A message from %%!account_organization%%.
January 2016
Issue 50
Good Afternoon Great-Gardeners,

I learned something new this past week. Did you know that the worlds largest snowflake was 15 inches wide and 8 inches thick? I would hate to be the person who got hit on the head with that snow flake (ouch). 

I was praying for some good snow this past weekend (6-12 Inches). Just enough to build a nice big snowman with my daughter. Unfortunately, mother nature sent it south.

Having some snow on the ground is good though, it helps insulate the ground and protects plants from extreme freezes. Although it does not look like we are going to be getting anymore for awhile.

If you have any questions, comments or suggestions, hit reply. I would love to hear from you. As always, have a great-gardening day.

"Every gardener knows that under the cloak of winter lies a miracle ... a seed waiting to sprout, a bulb opening to the light, a bud straining to unfurl.  And the anticipation nurtures our dream."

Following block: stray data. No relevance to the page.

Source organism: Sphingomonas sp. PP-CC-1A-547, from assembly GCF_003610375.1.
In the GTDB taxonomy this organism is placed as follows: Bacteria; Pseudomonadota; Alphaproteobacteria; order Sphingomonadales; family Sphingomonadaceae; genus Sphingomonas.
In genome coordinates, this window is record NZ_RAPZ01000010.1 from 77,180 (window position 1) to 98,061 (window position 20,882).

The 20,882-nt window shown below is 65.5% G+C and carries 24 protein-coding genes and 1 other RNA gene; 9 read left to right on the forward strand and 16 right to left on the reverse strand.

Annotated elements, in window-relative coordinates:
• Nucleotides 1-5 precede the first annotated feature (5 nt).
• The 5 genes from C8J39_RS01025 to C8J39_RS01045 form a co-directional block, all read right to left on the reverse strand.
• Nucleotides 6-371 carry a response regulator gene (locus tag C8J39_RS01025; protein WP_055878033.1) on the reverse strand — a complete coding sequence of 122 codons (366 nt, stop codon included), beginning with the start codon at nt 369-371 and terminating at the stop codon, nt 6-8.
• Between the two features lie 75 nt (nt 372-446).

-  Barbara Winkler
New Seed Assortment Just Arrived!
Garden Joke
What kind of tree has hands?
Scroll down to bottom of email for answer.
Consumer's Choice
We have been proud to call our business a Consumer Choice Winner from
2009 - 2014.
Please help us carry on this tradition by placing your vote at
What's Bugging?
Can you guess what this is?

You may have seen this posted a month or so ago on our facebook page, but I thought it would be fun to ask my email friends. 

This, if you do not know, is a Praying Mantis Casing. Inside are hundreds of babies waiting to hatch in the spring.

If you see one in your evergreens, leave it alone. Praying Mantis are beneficial insects that eat other bugs that may be harmful to your garden.

Side Note:  Do not bring into your home or you may wake up to find yourself surrounded by hundreds of baby manta's.
New For You
Wilson's Gift Cards
Can now be purchased online!
Wilson's Garden Center
10923 Lambs Ln.
Newark, Ohio. 43055

740-763-2874 (Fax)

Winter Hours:
Monday - Saturday:

9 am - 5 pm
Closed Sunday
Garden Joke Answer
A Palm Tree!
Wilson App
The Wilson’s Garden Center app is designed to help you have more fun in the garden and at our garden center.

Each time you visit the garden center your purchase will be validated at the register and you’ll receive another ‘punch’.